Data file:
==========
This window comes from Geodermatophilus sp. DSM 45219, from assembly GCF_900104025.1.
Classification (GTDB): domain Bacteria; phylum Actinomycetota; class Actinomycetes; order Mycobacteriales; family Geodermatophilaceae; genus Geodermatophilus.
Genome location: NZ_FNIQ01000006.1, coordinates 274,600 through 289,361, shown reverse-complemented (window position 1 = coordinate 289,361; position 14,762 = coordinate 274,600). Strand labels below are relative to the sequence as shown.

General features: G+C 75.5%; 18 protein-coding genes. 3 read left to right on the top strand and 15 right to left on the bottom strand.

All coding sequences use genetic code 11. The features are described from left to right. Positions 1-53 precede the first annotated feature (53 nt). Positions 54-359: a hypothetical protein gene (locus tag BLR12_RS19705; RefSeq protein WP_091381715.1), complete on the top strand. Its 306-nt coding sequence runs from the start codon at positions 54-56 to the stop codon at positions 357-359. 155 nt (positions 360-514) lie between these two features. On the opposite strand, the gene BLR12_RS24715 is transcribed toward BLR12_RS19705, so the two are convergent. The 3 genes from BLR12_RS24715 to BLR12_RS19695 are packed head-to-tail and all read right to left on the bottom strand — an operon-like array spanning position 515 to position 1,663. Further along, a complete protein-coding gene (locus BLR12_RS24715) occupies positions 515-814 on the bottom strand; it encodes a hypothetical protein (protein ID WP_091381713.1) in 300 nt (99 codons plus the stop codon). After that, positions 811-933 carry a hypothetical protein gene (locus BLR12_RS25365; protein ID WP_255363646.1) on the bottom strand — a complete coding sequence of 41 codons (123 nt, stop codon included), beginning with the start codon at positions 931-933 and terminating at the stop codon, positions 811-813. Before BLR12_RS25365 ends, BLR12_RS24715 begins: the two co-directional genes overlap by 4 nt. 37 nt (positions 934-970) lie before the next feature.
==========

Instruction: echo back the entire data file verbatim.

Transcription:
This window comes from Geodermatophilus sp. DSM 45219, from assembly GCF_900104025.1.
Classification (GTDB): domain Bacteria; phylum Actinomycetota; class Actinomycetes; order Mycobacteriales; family Geodermatophilaceae; genus Geodermatophilus.
Genome location: NZ_FNIQ01000006.1, coordinates 274,600 through 289,361, shown reverse-complemented (window position 1 = coordinate 289,361; position 14,762 = coordinate 274,600). Strand labels below are relative to the sequence as shown.

General features: G+C 75.5%; 18 protein-coding genes. 3 read left to right on the top strand and 15 right to left on the bottom strand.

All coding sequences use genetic code 11. The features are described from left to right. Positions 1-53 precede the first annotated feature (53 nt). Positions 54-359: a hypothetical protein gene (locus tag BLR12_RS19705; RefSeq protein WP_091381715.1), complete on the top strand. Its 306-nt coding sequence runs from the start codon at positions 54-56 to the stop codon at positions 357-359. 155 nt (positions 360-514) lie between these two features. On the opposite strand, the gene BLR12_RS24715 is transcribed toward BLR12_RS19705, so the two are convergent. The 3 genes from BLR12_RS24715 to BLR12_RS19695 are packed head-to-tail and all read right to left on the bottom strand — an operon-like array spanning position 515 to position 1,663. Further along, a complete protein-coding gene (locus BLR12_RS24715) occupies positions 515-814 on the bottom strand; it encodes a hypothetical protein (protein ID WP_091381713.1) in 300 nt (99 codons plus the stop codon). After that, positions 811-933 carry a hypothetical protein gene (locus BLR12_RS25365; protein ID WP_255363646.1) on the bottom strand — a complete coding sequence of 41 codons (123 nt, stop codon included), beginning with the start codon at positions 931-933 and terminating at the stop codon, positions 811-813. Before BLR12_RS25365 ends, BLR12_RS24715 begins: the two co-directional genes overlap by 4 nt. 37 nt (positions 934-970) lie before the next feature.